Health Department plays catch-up as infants miss polio vaccines

Babies are missing crucial polio and other vaccines because of the pandemic
The world's billionth person will soon be born(Solen Feyissa/Unsplash)

The Department of Health in Limpopo says it will embark on a catch-up program to address the childhood vaccination backlogs. Many children have missed their doses due to shortages of essential vaccines in public health facilities in the province.

Earlier this month Health-e News reported how a Limpopo mother had visited at least four clinics to try and get her  baby inoculated against polio and other diseases.

Now the provincial department has acknowledged there have been issues.

“The shortage was caused by the fact that suppliers have been struggling to access the vaccines in the market due to Covid-19 inconveniences,” the department said in a media statement.

To address the backlog, the department announced it has secured a supply of vaccines, which will be delivered to health facilities by the by the end of January. Workers at clinics will then embark on a catch-up programme, vaccinating children who have already missed their doses.

“We would like to genuinely apologise for this inconvenience,” said health MEC, Dr Phophi Ramathuba. “We want to reassure our communities that all children who missed their dosages will receive them during our catch-up program.”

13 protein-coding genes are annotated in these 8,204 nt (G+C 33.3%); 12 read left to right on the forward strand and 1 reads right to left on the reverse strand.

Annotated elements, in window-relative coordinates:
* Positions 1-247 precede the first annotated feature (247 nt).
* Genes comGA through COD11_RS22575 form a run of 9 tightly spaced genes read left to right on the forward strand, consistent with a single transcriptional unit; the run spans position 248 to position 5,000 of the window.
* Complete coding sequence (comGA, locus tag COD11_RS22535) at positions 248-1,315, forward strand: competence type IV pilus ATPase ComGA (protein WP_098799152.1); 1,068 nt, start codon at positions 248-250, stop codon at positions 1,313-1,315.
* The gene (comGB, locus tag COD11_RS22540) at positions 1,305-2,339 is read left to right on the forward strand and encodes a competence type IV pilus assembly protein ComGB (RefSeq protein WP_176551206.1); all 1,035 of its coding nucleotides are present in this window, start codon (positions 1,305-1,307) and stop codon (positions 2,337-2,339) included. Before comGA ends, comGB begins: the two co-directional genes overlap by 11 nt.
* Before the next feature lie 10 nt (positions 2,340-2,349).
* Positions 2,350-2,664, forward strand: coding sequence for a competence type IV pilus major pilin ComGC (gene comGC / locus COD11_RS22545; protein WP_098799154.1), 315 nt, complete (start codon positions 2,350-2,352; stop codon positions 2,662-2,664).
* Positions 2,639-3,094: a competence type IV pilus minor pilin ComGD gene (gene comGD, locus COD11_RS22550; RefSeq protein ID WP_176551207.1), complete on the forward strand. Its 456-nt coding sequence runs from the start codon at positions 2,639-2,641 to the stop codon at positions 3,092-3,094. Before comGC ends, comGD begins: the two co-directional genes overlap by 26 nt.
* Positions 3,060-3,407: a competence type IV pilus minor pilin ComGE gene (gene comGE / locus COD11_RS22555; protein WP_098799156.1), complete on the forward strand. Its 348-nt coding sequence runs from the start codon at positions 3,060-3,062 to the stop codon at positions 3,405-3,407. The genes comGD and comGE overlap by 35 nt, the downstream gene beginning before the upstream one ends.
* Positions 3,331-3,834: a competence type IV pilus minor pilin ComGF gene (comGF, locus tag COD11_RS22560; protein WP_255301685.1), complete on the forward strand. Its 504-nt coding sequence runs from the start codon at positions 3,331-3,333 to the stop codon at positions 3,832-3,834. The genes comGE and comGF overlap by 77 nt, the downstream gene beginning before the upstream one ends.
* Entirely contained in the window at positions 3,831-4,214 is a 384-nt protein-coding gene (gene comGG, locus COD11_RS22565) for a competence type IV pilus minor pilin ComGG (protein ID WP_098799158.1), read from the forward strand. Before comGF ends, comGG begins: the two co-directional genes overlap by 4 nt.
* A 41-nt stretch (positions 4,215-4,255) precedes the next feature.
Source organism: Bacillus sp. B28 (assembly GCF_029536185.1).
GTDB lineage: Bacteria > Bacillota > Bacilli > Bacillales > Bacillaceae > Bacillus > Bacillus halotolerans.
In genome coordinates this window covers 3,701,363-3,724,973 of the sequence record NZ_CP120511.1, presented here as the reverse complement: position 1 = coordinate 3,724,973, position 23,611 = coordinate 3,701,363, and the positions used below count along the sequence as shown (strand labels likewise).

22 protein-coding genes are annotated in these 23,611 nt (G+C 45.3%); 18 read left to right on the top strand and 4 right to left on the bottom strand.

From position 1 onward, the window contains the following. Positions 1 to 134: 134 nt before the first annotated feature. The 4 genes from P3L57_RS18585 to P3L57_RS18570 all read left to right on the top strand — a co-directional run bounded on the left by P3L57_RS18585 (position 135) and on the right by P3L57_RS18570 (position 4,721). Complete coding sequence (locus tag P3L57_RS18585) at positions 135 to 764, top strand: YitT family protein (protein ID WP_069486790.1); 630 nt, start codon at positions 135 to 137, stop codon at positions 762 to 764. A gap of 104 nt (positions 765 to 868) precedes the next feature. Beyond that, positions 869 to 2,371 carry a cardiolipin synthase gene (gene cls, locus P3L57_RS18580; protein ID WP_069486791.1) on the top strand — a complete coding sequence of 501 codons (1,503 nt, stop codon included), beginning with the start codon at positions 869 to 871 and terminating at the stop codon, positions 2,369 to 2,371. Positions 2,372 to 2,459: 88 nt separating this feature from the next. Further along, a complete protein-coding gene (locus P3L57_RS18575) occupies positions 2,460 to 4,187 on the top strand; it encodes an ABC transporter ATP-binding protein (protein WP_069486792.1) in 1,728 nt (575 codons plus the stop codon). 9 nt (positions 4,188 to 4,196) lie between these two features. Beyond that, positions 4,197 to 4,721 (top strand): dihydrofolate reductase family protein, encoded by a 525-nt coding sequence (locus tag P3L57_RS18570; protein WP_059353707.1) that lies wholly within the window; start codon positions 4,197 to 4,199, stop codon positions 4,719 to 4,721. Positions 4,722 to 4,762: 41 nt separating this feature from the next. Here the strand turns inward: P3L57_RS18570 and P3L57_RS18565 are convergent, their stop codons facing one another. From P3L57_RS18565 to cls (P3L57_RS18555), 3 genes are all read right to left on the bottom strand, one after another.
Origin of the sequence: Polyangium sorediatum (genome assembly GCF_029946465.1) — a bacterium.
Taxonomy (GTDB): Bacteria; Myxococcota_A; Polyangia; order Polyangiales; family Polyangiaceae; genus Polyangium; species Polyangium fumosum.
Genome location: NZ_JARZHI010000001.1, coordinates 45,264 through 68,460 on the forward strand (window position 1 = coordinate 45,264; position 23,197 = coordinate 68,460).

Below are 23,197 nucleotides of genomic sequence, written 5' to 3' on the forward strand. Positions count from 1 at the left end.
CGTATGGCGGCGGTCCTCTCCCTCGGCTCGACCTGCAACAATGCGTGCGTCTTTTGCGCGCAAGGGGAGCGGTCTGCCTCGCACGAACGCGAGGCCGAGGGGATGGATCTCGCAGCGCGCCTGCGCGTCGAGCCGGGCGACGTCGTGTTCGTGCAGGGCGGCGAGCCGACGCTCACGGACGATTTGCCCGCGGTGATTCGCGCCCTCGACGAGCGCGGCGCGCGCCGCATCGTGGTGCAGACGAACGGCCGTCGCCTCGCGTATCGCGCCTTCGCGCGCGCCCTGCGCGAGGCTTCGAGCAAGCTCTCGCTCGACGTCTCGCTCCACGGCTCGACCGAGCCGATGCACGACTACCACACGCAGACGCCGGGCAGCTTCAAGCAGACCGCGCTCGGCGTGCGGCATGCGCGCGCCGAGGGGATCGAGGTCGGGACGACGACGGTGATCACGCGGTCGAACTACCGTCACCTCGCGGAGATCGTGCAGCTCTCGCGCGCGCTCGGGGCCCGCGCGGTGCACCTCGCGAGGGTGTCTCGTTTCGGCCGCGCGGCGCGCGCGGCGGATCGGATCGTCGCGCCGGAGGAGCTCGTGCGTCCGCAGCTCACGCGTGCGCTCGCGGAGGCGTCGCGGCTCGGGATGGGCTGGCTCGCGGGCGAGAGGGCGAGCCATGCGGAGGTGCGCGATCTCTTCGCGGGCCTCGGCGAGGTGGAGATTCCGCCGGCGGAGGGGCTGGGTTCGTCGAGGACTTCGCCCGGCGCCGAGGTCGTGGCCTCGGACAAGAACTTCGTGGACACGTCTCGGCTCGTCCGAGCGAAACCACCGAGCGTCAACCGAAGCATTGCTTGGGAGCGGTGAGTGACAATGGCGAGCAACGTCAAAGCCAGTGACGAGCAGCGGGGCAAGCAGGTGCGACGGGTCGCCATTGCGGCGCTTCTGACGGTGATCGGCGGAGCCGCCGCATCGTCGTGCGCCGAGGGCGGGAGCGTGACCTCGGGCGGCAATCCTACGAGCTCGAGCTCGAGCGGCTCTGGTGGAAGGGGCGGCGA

Parents distrust promises

Khathutshelo Nemafhohoni does not believe the province will back up its words with deeds.

“It is so painful knowing that your child has not been vaccinated and due to that they are exposed to several diseases which might be harmful or fatal to their bodies,” she tells Health-e News. “But let us hope that they will keep their promises this time around.”

Nemafhohoni’s baby missed the PCV1 vaccine, which was supposed to be provided at six weeks old and prevents pneumococcal diseases. Her child  was also supposed to receive both the DTap-IPV-Hib-HBV-1 and Rotavirus 2 vaccines.

The DTap-IPV-Hib-HBV-1  protects against diphtheria, tetanus, whooping cough, hepatitis and polio. Rotaviruses cause severe abdominal pan, diarrhoea and fever in infants, which could be deadly. Missing the dose exposes infants to these serious diseases.

“For weeks now, I have been going to almost all nearby public clinics in search of those vaccines but with no luck as all I get are different stories,” said  Nemafhohoni, who lives in Tshikombani village, outside Louis Trichardt. “Though they are saying that such vaccines will be made available at the clinics this week, I am not entirely convinced that they will be there, but I will go and check on Friday.”

According to the World Health Organisation, immunisation is a proven tool for controlling and eliminating life-threatening infectious diseases. It is estimated to avert between two and three million deaths each year. Vaccinations are also cost-effective, with proven strategies that make it accessible to even hard to reach and vulnerable populations.—Health-e News


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